There is no such thing as a free lunch. While home warranty companies are not free, they aren't always what they seem to be when looking at their brochures or online advertising. Many landlords look to these companies in order to offset their risk and maintenance costs but there are some things that need to be taken into consideration before deciding to put all your eggs into one basket. This is the second section of a four part article which discusses the pros and cons of home warranty companies.
Disadvantages of Having a Home Warranty
Air conditioning stopped working in the dead heat of the summer, don’t worry my home warranty company will fix it, right?
When signing up for a warranty policy, most companies have a brief outline of their coverage and a small section that requires the property owner to fill out. What many people do not realize is that in most cases, there is an additional terms of service agreement or a series of policies that they are also signing off on when accepting the policy. Much like insurance companies, these policies are filled with exclusions that limit their coverage.
For example, it is very common for home warranties to exclude coverage for improper installation, improper maintenance or manufacturer defects. While this seems reasonable at first glance, this is a very limiting clause because how do you define proper maintenance or installation? Many of the larger components in a home age over time and can last 10 to 20 years. During that time, changes in building code determine what is considered proper installation. So something install properly 20 years ago, may not be considered proper now which violates the terms of the policy and voids coverage.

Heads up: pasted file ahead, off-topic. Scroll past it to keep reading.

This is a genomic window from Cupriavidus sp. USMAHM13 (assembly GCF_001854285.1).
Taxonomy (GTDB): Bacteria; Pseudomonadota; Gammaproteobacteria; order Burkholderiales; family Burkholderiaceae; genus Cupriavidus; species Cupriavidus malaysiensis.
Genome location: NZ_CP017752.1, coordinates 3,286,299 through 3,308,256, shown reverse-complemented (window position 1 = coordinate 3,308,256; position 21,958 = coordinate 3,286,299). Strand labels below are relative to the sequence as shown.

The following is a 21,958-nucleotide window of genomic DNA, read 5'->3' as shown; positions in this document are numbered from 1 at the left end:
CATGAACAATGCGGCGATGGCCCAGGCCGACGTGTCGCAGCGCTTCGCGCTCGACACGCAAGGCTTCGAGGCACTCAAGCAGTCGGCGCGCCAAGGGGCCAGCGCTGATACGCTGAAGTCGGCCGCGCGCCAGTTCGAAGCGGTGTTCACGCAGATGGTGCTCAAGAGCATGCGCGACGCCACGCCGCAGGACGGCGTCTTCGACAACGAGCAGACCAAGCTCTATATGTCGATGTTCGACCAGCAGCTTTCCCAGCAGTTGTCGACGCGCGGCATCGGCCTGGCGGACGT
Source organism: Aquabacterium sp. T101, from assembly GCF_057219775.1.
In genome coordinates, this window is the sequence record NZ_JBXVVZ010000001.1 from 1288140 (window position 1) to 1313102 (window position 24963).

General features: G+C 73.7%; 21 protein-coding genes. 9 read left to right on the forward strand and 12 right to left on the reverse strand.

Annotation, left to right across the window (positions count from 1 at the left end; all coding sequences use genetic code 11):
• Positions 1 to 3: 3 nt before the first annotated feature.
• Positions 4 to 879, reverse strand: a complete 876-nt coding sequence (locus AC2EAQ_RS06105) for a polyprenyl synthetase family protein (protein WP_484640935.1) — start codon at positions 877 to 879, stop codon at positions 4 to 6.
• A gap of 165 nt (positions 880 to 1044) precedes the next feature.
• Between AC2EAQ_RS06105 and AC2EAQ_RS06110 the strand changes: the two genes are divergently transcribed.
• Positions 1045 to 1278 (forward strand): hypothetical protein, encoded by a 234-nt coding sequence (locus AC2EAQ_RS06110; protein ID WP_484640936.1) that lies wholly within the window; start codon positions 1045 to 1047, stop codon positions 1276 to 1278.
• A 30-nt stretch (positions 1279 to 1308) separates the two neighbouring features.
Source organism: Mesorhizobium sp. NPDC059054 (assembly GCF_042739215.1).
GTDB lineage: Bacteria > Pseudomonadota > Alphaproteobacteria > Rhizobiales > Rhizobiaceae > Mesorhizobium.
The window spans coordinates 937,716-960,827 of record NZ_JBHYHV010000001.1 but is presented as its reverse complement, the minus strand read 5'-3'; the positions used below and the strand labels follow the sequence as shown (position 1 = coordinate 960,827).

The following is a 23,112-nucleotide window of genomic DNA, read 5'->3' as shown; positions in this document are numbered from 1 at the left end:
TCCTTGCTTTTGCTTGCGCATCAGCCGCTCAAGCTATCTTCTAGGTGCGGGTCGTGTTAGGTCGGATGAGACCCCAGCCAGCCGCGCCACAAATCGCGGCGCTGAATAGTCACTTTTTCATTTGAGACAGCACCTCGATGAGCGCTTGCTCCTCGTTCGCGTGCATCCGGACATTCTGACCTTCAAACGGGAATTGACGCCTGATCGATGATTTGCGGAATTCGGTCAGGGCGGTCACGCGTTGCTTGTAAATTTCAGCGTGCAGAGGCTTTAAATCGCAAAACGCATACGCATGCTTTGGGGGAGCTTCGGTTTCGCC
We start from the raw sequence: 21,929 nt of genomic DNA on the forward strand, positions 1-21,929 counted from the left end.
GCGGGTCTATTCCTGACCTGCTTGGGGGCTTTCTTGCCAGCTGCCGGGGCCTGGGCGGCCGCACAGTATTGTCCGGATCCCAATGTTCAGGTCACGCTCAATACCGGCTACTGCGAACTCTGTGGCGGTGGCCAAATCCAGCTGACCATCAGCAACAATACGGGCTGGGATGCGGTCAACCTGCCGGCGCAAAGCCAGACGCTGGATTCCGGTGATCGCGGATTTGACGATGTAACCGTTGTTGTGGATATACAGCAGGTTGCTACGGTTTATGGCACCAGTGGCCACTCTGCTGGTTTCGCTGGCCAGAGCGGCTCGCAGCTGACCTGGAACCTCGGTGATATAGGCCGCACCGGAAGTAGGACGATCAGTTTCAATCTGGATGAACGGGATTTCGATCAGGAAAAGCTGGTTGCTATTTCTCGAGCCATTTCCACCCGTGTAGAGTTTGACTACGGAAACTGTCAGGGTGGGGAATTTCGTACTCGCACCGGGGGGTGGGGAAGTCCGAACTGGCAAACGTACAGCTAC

In other cases, the warranty company may cover the repair, but the property owner is required to pay for the costs to bring the system up to current building code. To take advantage of the coverage, the owner is forced to use the vendor that was sent out and the vendors know it. Most warranty companies have pre-negotiated pricing with their vendors when it comes to traditional repairs but this does not extend to the landlord and often times they are forced to pay inflated repair costs to bring the unit up to code.
Let’s say for instance, a replaced water heater in your area costs $800 on average for a plumber to install. The home warranty sends out XYZ Plumbing who determines that a new water heater is needed to restore hot running water to the tenant but that it needs to be brought up to code. The non-covered charges could cost the property owner $500 to $600 if not more plus the $45 to $75 that was already paid for the warranty company to send the plumber out.
Other common denials are manufacturer defects which may not be discovered until after the manufacturer’s warranty has expired or improper maintenance. Did you know that you are supposed to change the air filters regularly and rinse off the AC system? When was the last time your tenant flushed the water heater? How about that wind last night, it blew the basketball into the pool pump and now its leaking. All of these are examples of things that void coverage.
Many landlords know how difficult it is to get a tenant to take care of simple tasks such as cleaning, replacing light bulbs or smoke detector batteries. Can you really trust them to maintain your appliances, water heaters, heating and cooling systems, etc.? When was the last time your tenant read the manufactures handbook on the dishwasher? Have you ever read the handbook?
There are many reasons to deny coverage and home warranty companies are taking advantage of this more and more especially on high priced items like high-end appliance, water heaters, heating and cooling systems, etc. Many property owners can have a warranty policies for years only to find out that the $4000 heating a cooling system is not covered because a rat chewed on a wire or pigeons where nesting the unit.
August 10, 2013